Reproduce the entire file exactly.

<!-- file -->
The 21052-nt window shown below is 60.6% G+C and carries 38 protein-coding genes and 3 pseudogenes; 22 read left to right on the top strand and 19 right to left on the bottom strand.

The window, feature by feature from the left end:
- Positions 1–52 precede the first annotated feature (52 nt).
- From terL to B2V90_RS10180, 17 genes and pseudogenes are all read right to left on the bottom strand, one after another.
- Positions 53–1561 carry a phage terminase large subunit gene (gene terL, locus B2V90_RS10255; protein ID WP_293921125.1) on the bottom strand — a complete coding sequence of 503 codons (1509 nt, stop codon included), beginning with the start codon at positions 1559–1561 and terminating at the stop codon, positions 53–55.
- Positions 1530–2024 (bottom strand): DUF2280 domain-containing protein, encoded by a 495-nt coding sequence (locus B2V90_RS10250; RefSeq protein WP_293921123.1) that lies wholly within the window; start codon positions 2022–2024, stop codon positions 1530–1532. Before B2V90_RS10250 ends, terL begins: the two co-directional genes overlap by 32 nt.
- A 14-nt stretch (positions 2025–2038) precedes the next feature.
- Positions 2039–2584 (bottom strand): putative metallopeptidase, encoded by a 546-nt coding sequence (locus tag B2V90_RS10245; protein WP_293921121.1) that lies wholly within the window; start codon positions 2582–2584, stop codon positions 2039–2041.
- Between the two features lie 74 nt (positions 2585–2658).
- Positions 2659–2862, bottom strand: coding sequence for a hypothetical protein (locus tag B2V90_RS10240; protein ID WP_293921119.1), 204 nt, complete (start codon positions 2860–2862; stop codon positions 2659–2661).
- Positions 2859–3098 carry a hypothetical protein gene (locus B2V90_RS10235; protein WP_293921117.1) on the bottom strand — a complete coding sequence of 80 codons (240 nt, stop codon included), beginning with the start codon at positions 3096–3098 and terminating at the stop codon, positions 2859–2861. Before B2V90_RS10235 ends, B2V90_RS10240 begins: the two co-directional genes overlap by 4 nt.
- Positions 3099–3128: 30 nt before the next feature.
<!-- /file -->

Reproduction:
The 21052-nt window shown below is 60.6% G+C and carries 38 protein-coding genes and 3 pseudogenes; 22 read left to right on the top strand and 19 right to left on the bottom strand.

The window, feature by feature from the left end:
- Positions 1–52 precede the first annotated feature (52 nt).
- From terL to B2V90_RS10180, 17 genes and pseudogenes are all read right to left on the bottom strand, one after another.
- Positions 53–1561 carry a phage terminase large subunit gene (gene terL, locus B2V90_RS10255; protein ID WP_293921125.1) on the bottom strand — a complete coding sequence of 503 codons (1509 nt, stop codon included), beginning with the start codon at positions 1559–1561 and terminating at the stop codon, positions 53–55.
- Positions 1530–2024 (bottom strand): DUF2280 domain-containing protein, encoded by a 495-nt coding sequence (locus B2V90_RS10250; RefSeq protein WP_293921123.1) that lies wholly within the window; start codon positions 2022–2024, stop codon positions 1530–1532. Before B2V90_RS10250 ends, terL begins: the two co-directional genes overlap by 32 nt.
- A 14-nt stretch (positions 2025–2038) precedes the next feature.
- Positions 2039–2584 (bottom strand): putative metallopeptidase, encoded by a 546-nt coding sequence (locus tag B2V90_RS10245; protein WP_293921121.1) that lies wholly within the window; start codon positions 2582–2584, stop codon positions 2039–2041.
- Between the two features lie 74 nt (positions 2585–2658).
- Positions 2659–2862, bottom strand: coding sequence for a hypothetical protein (locus tag B2V90_RS10240; protein ID WP_293921119.1), 204 nt, complete (start codon positions 2860–2862; stop codon positions 2659–2661).
- Positions 2859–3098 carry a hypothetical protein gene (locus B2V90_RS10235; protein WP_293921117.1) on the bottom strand — a complete coding sequence of 80 codons (240 nt, stop codon included), beginning with the start codon at positions 3096–3098 and terminating at the stop codon, positions 2859–2861. Before B2V90_RS10235 ends, B2V90_RS10240 begins: the two co-directional genes overlap by 4 nt.
- Positions 3099–3128: 30 nt before the next feature.